On June 19, Canada became only the second country, after Uruguay, to legalize the use and sale of recreational marijuana. The new law, which goes into effect Oct. 17, isn’t expected to have much impact on the NHL and its drug-testing policies, but the debate on whether marijuana should be used to ease players’ day-to-day maladies is beginning to stir.
Riley Cote is one who’d like to see it made available to players. For the former Philadelphia Flyers enforcer, every night in the NHL was a battle. Game after game, he was expected to face an opponent who wanted to exchange blows. According to hockeyfights.com, in 156 NHL games, Cote dropped the gloves 51 times. That was on top of his 133 fights in 526 minor-league and junior games. Tally it up and Cote fought on average once every three games from the time he was 16 years old until he retired at 28.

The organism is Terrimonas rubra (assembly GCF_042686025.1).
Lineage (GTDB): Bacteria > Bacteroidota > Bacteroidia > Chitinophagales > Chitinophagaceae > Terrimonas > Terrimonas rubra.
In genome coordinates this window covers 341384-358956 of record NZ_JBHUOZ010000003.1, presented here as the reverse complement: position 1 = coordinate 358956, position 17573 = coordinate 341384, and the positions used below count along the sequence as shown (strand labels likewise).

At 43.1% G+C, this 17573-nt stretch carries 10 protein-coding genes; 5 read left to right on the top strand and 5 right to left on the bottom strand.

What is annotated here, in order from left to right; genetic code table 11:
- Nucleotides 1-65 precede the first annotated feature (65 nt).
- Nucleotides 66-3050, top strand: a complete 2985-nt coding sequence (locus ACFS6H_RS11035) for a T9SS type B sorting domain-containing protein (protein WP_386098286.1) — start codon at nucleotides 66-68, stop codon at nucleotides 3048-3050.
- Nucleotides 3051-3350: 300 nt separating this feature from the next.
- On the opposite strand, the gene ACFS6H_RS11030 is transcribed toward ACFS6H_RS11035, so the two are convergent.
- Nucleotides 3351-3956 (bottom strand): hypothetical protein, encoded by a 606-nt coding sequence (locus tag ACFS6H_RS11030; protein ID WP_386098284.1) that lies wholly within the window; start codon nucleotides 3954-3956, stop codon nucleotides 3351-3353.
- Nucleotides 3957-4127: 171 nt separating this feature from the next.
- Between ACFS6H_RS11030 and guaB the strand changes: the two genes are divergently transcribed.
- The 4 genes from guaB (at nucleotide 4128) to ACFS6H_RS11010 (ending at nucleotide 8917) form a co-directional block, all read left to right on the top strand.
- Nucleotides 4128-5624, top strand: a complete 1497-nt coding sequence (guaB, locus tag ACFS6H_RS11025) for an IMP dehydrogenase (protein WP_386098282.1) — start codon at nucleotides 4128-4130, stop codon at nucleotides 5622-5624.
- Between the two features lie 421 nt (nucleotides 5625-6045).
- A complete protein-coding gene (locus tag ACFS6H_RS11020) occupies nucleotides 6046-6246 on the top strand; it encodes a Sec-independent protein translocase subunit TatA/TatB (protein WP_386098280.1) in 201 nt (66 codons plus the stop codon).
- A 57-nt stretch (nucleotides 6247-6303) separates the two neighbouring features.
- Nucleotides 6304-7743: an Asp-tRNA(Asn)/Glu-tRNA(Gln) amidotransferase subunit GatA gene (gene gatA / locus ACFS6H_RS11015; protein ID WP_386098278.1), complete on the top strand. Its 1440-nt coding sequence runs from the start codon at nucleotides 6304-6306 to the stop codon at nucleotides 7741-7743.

To help deal with the pain, inflammation and anxiety that came with his chosen profession, Cote turned to marijuana. “It was a very therapeutic and healing tool for me,” Cote said. “I was able to not worry about fighting a 6-foot-6 human being the next night. Where I could actually calm my nerves and sleep, versus some of the stories I’ve heard with guys that would literally (not) sleep and sweat all night. They just can’t shut down their brains because you’ve got the anxiety of fighting someone that’s big and bad. It’s not a normal state to be in.”